Orthophotos are aerial photographs that, after computer rectification, represent ground features in their "true map positions" via a raster image. (Raster images are high resolution graphics composed of a rectangular array of picture elements or pixels, with each "dot," or pixel, carrying a specific color value.) Digital orthophotos serve as innovative base maps, offering a more complete and accurate foundation for GIS than other alternatives. Digital orthophotos have expanded in popularity to include applications in transportation planning, land use planning, natural resources planning, hydrology and storm water planning, parcel locating, verification of grading, and inventorying and monitoring both infrastructure and natural resources.
In 1996, Ron Platt, GIS Coordinator for the city of Tucson Transportation Department, needed topography data for the entire city. Upon learning about the new electronic capabilities of orthophotos, Platt decided to procure a set. Funding, however, became an obstacle, and the first flight to obtain the photographs did not take place until PAG contributed its resources to the effort in 1998. Digital terrain models (a grid of points with the elevation specified for each point) and contour line files accompanied the first set of orthophotos. By sharing the cost, PAG and the city together made use of these tools that by themselves neither could afford. Pleased with the usefulness of the photos, the collaboration grew into the RRS program, a joint effort among the city, PAG, and numerous other jurisdictions in the Tucson region. Local agencies voluntarily contributing funds to the program and sharing the photos include the City of Tucson, Town of Marana, Town of Oro Valley, Tucson Airport Authority, San Xavier District of the Tohono O'odham Indian Nation, ADOT, and Pima County. The bulk of the $5.2 million expended on the effort over the last eight years - about 75 percent - has been programmed by PAG from FHWA's Surface Transportation Program. Orthophotos of the Tucson region are managed by PAG and made available online and shared between agencies at no cost.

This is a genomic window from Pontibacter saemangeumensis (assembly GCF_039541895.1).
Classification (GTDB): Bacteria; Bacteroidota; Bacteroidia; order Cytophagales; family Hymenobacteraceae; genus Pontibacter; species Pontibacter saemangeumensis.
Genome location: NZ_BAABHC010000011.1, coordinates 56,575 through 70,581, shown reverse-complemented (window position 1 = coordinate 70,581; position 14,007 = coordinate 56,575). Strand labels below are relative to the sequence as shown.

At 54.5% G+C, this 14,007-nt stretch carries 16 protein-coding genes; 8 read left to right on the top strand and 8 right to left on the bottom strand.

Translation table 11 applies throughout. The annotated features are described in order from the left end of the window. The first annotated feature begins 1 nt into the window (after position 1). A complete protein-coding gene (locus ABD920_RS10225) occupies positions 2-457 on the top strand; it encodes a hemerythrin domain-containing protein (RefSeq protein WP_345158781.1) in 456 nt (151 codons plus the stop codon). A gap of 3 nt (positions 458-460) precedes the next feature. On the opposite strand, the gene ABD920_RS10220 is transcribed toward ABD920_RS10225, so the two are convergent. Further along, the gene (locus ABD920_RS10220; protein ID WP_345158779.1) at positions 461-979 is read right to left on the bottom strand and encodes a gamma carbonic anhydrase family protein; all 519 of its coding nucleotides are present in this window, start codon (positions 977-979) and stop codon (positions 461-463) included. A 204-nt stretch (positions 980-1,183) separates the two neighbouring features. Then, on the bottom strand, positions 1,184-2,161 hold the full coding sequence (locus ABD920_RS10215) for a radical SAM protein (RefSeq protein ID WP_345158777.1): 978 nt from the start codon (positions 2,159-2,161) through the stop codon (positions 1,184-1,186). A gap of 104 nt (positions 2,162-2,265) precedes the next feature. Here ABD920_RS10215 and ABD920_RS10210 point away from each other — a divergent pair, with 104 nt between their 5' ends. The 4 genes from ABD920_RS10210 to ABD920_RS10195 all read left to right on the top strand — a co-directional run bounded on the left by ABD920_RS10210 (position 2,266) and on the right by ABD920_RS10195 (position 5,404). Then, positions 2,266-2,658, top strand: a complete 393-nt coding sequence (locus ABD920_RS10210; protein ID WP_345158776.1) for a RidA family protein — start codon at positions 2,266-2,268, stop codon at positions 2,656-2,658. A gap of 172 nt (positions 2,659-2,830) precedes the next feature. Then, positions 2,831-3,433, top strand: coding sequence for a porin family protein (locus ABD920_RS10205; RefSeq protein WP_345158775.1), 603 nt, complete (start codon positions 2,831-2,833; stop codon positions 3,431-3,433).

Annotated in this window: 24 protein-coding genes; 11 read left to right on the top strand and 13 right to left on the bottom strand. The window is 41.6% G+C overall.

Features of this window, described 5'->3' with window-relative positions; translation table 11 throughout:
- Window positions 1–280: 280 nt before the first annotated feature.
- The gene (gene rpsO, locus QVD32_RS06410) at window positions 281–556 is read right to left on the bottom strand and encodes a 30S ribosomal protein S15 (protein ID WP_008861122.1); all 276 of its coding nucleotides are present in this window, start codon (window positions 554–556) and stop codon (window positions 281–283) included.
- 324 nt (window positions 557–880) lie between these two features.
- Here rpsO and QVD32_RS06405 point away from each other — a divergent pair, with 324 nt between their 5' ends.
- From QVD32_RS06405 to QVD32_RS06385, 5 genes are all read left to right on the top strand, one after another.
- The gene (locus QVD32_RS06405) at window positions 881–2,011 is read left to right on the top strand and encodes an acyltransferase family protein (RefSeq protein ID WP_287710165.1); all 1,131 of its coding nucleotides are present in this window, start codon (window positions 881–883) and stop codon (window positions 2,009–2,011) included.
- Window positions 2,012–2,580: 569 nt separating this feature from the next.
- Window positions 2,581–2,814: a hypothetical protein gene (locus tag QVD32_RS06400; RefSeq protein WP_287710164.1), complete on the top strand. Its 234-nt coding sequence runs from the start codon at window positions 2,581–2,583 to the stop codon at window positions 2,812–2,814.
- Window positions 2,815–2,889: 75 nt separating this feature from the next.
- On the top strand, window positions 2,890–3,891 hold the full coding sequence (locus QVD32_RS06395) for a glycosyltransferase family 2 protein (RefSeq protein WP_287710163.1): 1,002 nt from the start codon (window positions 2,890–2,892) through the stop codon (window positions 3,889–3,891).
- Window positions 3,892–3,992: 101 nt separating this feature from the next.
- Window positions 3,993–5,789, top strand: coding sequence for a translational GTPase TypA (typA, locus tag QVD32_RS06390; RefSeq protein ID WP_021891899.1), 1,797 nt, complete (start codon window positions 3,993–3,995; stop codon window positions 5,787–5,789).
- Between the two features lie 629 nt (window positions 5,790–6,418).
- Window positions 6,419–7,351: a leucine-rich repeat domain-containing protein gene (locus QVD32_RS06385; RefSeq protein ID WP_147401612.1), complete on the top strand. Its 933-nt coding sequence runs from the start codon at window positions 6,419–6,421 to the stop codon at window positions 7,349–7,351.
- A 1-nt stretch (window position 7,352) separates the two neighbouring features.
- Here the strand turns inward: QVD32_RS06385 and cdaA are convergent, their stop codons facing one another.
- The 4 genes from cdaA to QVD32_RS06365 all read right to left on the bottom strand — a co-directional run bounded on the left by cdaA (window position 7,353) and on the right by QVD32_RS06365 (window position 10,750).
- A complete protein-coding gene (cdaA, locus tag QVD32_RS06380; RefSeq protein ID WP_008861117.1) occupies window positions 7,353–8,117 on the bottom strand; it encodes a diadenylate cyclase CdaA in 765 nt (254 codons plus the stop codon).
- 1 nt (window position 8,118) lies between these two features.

The imagery and elevation data set consist of the following: